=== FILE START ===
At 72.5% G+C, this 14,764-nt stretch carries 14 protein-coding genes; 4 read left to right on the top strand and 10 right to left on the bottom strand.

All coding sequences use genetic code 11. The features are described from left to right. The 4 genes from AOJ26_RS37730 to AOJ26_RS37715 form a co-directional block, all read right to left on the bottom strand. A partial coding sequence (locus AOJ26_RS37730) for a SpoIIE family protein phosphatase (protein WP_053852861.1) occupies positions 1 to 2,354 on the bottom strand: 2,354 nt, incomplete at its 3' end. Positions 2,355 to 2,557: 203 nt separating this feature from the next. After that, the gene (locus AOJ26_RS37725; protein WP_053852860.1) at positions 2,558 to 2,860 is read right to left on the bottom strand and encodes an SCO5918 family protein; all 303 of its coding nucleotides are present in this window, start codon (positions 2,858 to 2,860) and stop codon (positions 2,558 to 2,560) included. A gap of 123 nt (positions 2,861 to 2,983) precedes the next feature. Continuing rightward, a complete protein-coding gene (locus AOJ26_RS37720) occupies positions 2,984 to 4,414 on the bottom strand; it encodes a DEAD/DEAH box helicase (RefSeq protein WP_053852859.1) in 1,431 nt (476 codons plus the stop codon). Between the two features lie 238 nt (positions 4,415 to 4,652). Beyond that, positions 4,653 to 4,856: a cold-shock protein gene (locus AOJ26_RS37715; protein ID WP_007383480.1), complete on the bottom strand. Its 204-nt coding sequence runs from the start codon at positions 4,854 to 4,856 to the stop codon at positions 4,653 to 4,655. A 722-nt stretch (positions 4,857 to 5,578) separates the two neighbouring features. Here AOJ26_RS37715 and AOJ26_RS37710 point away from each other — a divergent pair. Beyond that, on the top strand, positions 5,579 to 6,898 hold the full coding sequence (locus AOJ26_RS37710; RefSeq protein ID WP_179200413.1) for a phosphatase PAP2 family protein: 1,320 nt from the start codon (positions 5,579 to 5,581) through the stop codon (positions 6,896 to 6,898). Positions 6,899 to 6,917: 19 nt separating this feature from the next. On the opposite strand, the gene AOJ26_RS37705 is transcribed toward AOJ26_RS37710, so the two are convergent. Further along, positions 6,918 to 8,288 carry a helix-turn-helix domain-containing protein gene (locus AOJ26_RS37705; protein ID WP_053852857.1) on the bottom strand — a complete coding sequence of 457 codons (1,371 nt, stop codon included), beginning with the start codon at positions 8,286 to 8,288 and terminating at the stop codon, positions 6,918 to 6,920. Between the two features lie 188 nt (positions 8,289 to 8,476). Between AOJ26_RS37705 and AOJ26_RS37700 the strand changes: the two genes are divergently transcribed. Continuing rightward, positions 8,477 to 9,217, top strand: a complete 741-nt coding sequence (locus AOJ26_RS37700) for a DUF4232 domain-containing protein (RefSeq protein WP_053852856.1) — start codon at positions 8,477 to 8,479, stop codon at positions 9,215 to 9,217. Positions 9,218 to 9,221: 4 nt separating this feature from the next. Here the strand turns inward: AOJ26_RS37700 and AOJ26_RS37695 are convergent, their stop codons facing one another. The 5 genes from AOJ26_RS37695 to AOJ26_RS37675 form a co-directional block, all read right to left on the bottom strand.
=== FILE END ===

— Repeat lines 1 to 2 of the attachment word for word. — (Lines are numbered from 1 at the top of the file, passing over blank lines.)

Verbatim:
At 72.5% G+C, this 14,764-nt stretch carries 14 protein-coding genes; 4 read left to right on the top strand and 10 right to left on the bottom strand.

All coding sequences use genetic code 11. The features are described from left to right. The 4 genes from AOJ26_RS37730 to AOJ26_RS37715 form a co-directional block, all read right to left on the bottom strand. A partial coding sequence (locus AOJ26_RS37730) for a SpoIIE family protein phosphatase (protein WP_053852861.1) occupies positions 1 to 2,354 on the bottom strand: 2,354 nt, incomplete at its 3' end. Positions 2,355 to 2,557: 203 nt separating this feature from the next. After that, the gene (locus AOJ26_RS37725; protein WP_053852860.1) at positions 2,558 to 2,860 is read right to left on the bottom strand and encodes an SCO5918 family protein; all 303 of its coding nucleotides are present in this window, start codon (positions 2,858 to 2,860) and stop codon (positions 2,558 to 2,560) included. A gap of 123 nt (positions 2,861 to 2,983) precedes the next feature. Continuing rightward, a complete protein-coding gene (locus AOJ26_RS37720) occupies positions 2,984 to 4,414 on the bottom strand; it encodes a DEAD/DEAH box helicase (RefSeq protein WP_053852859.1) in 1,431 nt (476 codons plus the stop codon). Between the two features lie 238 nt (positions 4,415 to 4,652). Beyond that, positions 4,653 to 4,856: a cold-shock protein gene (locus AOJ26_RS37715; protein ID WP_007383480.1), complete on the bottom strand. Its 204-nt coding sequence runs from the start codon at positions 4,854 to 4,856 to the stop codon at positions 4,653 to 4,655. A 722-nt stretch (positions 4,857 to 5,578) separates the two neighbouring features. Here AOJ26_RS37715 and AOJ26_RS37710 point away from each other — a divergent pair. Beyond that, on the top strand, positions 5,579 to 6,898 hold the full coding sequence (locus AOJ26_RS37710; RefSeq protein ID WP_179200413.1) for a phosphatase PAP2 family protein: 1,320 nt from the start codon (positions 5,579 to 5,581) through the stop codon (positions 6,896 to 6,898). Positions 6,899 to 6,917: 19 nt separating this feature from the next. On the opposite strand, the gene AOJ26_RS37705 is transcribed toward AOJ26_RS37710, so the two are convergent. Further along, positions 6,918 to 8,288 carry a helix-turn-helix domain-containing protein gene (locus AOJ26_RS37705; protein ID WP_053852857.1) on the bottom strand — a complete coding sequence of 457 codons (1,371 nt, stop codon included), beginning with the start codon at positions 8,286 to 8,288 and terminating at the stop codon, positions 6,918 to 6,920. Between the two features lie 188 nt (positions 8,289 to 8,476). Between AOJ26_RS37705 and AOJ26_RS37700 the strand changes: the two genes are divergently transcribed. Continuing rightward, positions 8,477 to 9,217, top strand: a complete 741-nt coding sequence (locus AOJ26_RS37700) for a DUF4232 domain-containing protein (RefSeq protein WP_053852856.1) — start codon at positions 8,477 to 8,479, stop codon at positions 9,215 to 9,217. Positions 9,218 to 9,221: 4 nt separating this feature from the next. Here the strand turns inward: AOJ26_RS37700 and AOJ26_RS37695 are convergent, their stop codons facing one another. The 5 genes from AOJ26_RS37695 to AOJ26_RS37675 form a co-directional block, all read right to left on the bottom strand.